Phoenix 101: Chicago’s worst landlords

Most of the landlords featured on the list have buildings in the South and West sides. Chart by City of Chicago // Data Portal

Mayor Rahm Emanuel released a list of Chicago’s worst landlords last week, in an effort to hold the city’s building owners accountable and provide better living conditions to tenants. The list doesn’t include any Roger’s Park landlords yet, but it does feature 59 different building owners and 45 properties, located in 26 neighborhoods across Chicago.

What qualifies someone as a bad landlord?

Building owners make it on the list for neglecting their tenants’ basic needs, according to the City of Chicago website. This could include anything from failing to install working smoke and carbon monoxide detectors to not providing heat. All landlords on the list were found responsible in at least two administrative hearing cases – when hearing officers and judges investigate complaints tenants file against the building owners – and have at least three building violations. The list is expected to be updated twice a year.

Are there any consequences for the landlords on the list?

Being included on the list means  building owners will “not be able to obtain business licenses, receive zoning changes, acquire city land or receive financial assistance,” according to the City of Chicago website. Landlords will also only be able to apply for building permits – which allow them to begin construction on their buildings – that are related to their violations. Serious offenders, who have been found guilty in a hearing and have not made the necessary changes to their buildings, may be forced to give up their property.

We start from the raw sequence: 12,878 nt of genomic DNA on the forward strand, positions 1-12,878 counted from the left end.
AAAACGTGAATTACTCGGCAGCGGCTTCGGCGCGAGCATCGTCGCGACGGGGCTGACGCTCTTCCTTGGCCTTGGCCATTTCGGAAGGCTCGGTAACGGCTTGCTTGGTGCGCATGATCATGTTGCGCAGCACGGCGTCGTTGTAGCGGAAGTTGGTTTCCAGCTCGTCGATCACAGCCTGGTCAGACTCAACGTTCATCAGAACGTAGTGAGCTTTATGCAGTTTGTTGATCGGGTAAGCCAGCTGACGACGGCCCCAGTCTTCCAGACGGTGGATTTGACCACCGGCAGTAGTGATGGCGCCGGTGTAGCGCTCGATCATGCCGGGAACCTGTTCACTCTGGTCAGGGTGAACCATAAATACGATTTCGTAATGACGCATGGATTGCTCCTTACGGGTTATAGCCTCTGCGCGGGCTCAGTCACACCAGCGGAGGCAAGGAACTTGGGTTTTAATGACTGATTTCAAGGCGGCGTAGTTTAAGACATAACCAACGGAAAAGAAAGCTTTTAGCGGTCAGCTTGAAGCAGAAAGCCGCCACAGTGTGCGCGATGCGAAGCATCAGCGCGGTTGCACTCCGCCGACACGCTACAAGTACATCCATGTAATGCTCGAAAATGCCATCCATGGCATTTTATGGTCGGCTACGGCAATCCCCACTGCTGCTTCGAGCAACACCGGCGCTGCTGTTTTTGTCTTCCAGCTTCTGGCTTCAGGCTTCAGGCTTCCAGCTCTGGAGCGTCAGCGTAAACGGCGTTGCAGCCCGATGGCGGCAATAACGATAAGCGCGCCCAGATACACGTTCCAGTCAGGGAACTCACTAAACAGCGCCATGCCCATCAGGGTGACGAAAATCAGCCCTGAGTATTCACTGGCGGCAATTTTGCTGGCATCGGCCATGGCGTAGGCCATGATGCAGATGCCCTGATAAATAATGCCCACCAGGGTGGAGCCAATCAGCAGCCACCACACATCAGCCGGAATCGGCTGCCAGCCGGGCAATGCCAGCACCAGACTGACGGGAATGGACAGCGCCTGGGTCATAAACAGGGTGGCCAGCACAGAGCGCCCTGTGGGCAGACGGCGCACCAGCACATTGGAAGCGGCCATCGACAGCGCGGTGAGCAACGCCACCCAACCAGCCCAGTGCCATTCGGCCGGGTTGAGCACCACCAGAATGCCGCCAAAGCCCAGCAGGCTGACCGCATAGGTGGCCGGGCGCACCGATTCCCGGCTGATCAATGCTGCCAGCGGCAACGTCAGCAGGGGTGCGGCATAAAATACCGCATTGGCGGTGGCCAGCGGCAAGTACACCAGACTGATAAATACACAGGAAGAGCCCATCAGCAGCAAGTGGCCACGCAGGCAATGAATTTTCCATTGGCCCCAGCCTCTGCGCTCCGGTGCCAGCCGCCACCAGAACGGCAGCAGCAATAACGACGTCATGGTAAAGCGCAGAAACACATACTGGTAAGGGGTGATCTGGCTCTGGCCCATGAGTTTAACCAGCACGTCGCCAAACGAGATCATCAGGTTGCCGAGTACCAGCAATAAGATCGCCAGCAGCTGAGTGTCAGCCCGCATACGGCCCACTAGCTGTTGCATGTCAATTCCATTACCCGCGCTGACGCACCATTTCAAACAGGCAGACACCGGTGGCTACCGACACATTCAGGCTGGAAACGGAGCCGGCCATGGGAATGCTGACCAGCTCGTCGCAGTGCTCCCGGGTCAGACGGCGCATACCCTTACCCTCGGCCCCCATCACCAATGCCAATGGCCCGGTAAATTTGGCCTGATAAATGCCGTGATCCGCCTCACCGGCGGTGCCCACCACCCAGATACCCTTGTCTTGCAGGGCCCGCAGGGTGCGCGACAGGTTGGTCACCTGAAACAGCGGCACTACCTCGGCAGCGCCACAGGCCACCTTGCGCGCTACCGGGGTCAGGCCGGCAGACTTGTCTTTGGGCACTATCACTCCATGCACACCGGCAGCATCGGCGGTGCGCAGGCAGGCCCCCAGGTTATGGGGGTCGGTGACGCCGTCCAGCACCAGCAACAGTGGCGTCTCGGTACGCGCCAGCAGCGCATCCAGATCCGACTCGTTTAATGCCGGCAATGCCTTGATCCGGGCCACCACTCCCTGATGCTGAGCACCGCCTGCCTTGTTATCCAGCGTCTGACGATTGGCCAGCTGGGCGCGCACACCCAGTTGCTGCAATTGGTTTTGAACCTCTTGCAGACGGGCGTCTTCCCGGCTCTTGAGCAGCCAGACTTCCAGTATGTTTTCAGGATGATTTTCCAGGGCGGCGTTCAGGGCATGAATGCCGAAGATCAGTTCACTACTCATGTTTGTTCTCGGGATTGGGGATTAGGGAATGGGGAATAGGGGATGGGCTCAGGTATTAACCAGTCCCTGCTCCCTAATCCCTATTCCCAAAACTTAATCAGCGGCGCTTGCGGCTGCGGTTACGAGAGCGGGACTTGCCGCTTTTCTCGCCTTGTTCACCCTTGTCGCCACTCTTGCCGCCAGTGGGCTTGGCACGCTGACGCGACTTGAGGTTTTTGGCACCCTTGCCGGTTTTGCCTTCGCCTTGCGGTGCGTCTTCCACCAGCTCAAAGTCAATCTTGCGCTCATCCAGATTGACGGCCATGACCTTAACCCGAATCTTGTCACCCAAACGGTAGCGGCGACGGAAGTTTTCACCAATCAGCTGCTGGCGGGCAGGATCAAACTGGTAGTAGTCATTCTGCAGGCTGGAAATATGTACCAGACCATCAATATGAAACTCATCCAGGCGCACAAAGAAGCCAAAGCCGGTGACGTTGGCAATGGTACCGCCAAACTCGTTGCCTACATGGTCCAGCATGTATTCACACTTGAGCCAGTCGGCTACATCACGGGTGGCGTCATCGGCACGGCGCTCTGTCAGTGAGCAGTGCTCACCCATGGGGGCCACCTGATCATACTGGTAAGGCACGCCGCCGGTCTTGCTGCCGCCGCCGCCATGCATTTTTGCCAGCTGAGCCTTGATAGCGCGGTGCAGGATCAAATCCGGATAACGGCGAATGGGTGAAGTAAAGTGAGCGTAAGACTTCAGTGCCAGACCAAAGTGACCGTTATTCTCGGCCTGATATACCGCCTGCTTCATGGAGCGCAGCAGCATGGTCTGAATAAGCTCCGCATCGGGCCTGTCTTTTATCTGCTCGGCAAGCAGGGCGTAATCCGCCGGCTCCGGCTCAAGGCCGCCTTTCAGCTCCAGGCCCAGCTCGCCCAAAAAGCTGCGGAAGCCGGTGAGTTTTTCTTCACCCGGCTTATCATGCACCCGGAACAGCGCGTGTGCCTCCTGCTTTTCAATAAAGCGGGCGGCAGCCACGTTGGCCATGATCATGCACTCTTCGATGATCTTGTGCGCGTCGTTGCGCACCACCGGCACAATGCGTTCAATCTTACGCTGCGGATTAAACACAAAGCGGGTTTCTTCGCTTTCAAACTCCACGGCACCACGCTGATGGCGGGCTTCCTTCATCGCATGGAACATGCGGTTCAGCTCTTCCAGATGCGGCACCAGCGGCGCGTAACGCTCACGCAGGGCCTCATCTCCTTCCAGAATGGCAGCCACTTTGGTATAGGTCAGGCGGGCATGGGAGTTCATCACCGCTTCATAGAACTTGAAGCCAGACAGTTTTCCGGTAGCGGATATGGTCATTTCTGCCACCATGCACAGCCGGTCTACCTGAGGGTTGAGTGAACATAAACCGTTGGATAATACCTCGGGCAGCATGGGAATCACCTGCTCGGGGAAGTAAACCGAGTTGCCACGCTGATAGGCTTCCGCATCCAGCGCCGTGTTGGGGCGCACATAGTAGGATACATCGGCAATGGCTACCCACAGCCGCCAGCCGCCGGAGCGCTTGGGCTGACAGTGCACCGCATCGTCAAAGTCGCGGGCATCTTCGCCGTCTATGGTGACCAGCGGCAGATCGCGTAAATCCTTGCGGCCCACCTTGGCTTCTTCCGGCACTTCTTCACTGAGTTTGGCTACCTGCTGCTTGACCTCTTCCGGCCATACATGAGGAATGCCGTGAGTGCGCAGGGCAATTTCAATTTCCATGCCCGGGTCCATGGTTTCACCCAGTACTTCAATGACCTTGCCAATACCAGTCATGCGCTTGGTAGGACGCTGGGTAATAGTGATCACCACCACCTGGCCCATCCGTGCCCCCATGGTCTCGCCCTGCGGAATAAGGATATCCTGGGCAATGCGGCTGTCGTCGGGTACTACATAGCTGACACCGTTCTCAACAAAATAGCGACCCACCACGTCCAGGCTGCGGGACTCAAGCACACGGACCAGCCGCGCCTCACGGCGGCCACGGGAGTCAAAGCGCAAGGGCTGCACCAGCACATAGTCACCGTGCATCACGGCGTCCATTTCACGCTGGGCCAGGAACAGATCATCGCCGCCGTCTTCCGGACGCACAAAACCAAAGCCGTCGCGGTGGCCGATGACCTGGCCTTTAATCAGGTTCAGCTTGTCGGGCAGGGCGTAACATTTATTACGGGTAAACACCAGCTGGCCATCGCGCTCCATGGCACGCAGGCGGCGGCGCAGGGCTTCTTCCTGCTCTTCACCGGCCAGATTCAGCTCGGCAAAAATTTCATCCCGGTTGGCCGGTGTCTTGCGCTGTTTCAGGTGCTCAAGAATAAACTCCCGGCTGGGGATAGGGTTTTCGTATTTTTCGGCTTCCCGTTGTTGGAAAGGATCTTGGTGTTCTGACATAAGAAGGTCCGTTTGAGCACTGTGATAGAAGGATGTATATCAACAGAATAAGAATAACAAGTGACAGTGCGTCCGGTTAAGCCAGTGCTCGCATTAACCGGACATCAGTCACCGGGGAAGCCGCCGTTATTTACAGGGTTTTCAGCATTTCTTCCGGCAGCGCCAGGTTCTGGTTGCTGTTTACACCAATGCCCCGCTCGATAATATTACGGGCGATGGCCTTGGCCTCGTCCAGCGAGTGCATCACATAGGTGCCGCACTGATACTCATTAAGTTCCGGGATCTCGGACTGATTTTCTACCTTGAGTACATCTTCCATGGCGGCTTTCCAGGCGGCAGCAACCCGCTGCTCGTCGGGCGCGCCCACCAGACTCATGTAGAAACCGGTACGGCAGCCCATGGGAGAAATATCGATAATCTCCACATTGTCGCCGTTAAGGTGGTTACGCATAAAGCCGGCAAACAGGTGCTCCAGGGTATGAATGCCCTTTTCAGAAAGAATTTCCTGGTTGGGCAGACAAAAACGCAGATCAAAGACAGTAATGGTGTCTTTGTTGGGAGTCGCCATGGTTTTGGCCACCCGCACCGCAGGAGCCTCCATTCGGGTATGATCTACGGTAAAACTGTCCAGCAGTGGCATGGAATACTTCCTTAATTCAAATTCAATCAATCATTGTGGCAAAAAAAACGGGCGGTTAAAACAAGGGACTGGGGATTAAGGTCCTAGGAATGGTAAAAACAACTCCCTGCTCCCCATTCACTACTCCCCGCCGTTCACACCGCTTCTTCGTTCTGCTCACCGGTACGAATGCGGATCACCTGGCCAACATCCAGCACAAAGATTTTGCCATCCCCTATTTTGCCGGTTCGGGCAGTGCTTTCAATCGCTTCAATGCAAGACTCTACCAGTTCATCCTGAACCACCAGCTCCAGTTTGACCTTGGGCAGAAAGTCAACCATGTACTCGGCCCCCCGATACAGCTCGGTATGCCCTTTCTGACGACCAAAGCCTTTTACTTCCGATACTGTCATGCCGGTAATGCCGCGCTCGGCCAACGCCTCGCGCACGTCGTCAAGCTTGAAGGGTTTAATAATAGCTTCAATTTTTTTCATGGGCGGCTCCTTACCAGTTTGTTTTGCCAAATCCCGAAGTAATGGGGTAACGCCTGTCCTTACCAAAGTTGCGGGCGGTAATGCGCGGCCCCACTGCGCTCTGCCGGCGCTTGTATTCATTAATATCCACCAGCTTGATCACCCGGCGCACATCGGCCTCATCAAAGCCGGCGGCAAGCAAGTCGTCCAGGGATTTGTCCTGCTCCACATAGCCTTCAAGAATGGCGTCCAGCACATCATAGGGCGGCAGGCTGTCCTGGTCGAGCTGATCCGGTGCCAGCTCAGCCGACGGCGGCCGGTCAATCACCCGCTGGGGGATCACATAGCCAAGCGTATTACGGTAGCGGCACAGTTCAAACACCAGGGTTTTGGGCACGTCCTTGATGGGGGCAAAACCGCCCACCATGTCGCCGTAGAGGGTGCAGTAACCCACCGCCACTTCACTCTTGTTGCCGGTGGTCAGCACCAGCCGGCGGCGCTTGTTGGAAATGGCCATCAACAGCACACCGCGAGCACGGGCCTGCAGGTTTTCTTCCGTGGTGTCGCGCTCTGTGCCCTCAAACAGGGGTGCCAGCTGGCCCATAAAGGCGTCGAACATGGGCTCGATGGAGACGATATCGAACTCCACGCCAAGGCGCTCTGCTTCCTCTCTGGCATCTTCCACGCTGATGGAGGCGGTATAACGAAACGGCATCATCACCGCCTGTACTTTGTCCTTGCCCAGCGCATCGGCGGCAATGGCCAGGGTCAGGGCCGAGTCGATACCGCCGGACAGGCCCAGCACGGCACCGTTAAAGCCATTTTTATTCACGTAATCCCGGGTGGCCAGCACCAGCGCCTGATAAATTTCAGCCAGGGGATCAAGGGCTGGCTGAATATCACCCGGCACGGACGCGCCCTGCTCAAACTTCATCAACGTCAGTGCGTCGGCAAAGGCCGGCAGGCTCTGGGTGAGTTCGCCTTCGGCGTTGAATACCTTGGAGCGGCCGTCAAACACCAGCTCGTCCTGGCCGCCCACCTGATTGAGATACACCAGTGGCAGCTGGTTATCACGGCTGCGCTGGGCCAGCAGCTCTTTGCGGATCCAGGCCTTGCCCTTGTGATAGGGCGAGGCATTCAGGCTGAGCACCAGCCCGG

What caused the list to be created?

The ordinance that granted the city permission to create this list was in honor of four children – Carliysia Clark, Carlvon Clark, Shamarion Coleman and Eri’ana Patton Smith – who died in an apartment fire in Roseland last September. An investigation of their apartment building revealed it hadn’t passed 20 inspections since 2006. Its June 2014 inspection (the inspection closest to the date of the fire) revealed many violations, including failing to install and maintain smoke detectors. Emanuel said the list sends a message to Chicago landlords: Either they obey the city’s building codes or they don’t do business anymore.

“Every renter in the city of Chicago is entitled to be safe and to have basic protections such as adequate heat in the winter,” said Emanuel in a press release regarding the list. “This list is an important part of our effort to improve living conditions for renters by holding landlords accountable who repeatedly fail to meet their responsibilities.”

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